The blossom honey from Karystos.
The hives during the winter months have a small population. Up until March the existing forage provides enough flowering to help the colonies develop. In April and May the bees gather the honey which the bee-keepers harvest at the end of May. This is called blossom honey, spring honey or May honey and it is the first harvest of the year. May honey is a light-coloured honey and it sets at relatively low temperatures.
Forage up until then consists mainly of: buttercups, black mustard, mallow, lavender, savory and rosemary.
Thyme honey and sage-oregano honey from Karystos.
Later the summer flowering starts: mountain tea, oregano, thyme. Mountain tea and oregano grow mainly at higher altitudes. Thyme usually grows around the promontories of the region. There is a good reason for that. To create the ideal conditions for nectar secretion, thyme needs a temperature of about 32°C and relative humidity. Around the promontories these plants are constantly exposed to the strong sunlight while the prevailing north-easterly winds carry humidity from the Aegean and the Evoikos Gulf. Summer flowering last until the end of July. Then the second harvesting of the year takes place for thyme and sage-oregano honey. Thyme honey is a very aromatic, thin and light honey with a typical strong flavour and it sets about 8-9 months after its production. It is a suitable honey to use in confectionery.
Heather (kisouri) honey from Karystos.
From the beginning of August a type of heather called ‘kisouri' starts to flower in the region of Karystia. The nectar secretion of ‘kisouri' lasts until October when it is finally harvested to produce the renowned honey, known in the old years as ‘rodomelo'. This is a dark honey full of nutrients (iron) and many vitamins, with a great nutritional value. It sets rather fast and gets a buttery texture. It can be consumed plain and has many benefits for old people and children.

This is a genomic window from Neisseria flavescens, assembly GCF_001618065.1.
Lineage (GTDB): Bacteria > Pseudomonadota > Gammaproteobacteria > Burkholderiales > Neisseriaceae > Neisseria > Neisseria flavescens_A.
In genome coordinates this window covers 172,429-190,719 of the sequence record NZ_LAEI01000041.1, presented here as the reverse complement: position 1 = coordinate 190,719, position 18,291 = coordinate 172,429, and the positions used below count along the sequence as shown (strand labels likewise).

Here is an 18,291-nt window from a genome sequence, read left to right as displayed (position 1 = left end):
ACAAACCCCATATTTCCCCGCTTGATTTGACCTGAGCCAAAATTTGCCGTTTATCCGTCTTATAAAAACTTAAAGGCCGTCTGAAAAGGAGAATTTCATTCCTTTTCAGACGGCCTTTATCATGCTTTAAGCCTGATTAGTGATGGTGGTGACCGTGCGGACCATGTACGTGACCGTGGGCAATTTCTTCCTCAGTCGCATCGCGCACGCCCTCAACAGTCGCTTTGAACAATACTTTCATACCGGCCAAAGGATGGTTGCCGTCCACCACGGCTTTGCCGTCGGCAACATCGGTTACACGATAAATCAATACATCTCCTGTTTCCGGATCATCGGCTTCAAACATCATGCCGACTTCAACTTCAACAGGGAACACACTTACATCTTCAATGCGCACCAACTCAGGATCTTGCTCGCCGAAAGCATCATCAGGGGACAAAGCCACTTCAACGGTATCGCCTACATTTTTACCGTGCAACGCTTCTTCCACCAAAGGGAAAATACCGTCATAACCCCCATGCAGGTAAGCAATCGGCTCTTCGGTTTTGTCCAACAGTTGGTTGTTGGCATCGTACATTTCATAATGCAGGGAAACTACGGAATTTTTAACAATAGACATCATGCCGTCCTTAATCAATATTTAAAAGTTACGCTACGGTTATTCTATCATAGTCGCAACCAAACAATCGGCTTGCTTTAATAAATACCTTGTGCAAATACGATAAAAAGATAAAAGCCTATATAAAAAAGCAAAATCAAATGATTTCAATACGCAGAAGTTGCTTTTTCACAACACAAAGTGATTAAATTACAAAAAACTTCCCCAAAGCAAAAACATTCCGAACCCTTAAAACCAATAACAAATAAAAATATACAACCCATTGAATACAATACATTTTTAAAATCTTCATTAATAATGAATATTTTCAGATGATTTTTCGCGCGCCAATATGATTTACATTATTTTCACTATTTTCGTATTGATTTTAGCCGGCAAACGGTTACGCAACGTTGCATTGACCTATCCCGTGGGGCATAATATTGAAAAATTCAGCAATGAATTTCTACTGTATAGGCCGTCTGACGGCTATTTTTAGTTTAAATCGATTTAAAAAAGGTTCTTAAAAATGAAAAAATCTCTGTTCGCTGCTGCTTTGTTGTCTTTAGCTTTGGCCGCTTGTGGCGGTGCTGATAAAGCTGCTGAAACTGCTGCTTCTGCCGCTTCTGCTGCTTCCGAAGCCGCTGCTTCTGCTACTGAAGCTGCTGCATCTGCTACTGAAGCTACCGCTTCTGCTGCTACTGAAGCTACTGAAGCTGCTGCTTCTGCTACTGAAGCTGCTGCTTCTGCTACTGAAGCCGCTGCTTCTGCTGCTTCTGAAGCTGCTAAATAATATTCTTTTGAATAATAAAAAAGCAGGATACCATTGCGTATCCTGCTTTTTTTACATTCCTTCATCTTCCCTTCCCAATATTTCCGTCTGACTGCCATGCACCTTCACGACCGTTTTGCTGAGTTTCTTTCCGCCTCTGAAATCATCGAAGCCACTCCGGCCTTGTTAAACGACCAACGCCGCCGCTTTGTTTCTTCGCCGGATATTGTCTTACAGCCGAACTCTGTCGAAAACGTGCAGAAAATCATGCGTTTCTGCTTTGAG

Fir tree honey.
Fir tree honey comes first in nutritional value. Many bee-keepers from Karystos move their hives to Central Evia and around Mt Dirfis, which is covered with fir trees. This activity takes place between the 10th of May and the 15th of July. Fir tree honey is viscous, it hasn't got a strong aroma and it doesn't set but it is very flavoursome and the richest in elements and vitamins.
Another honey produced in Evia is pine honey. Two to three times a year between September and November the bee-keepers from Karystos move their hives to North Evia where the bees collect the honey from the local pine trees. Pine honey is quite light and has the distinctive flavour of resin. It doesn't set and it is quite nutritious.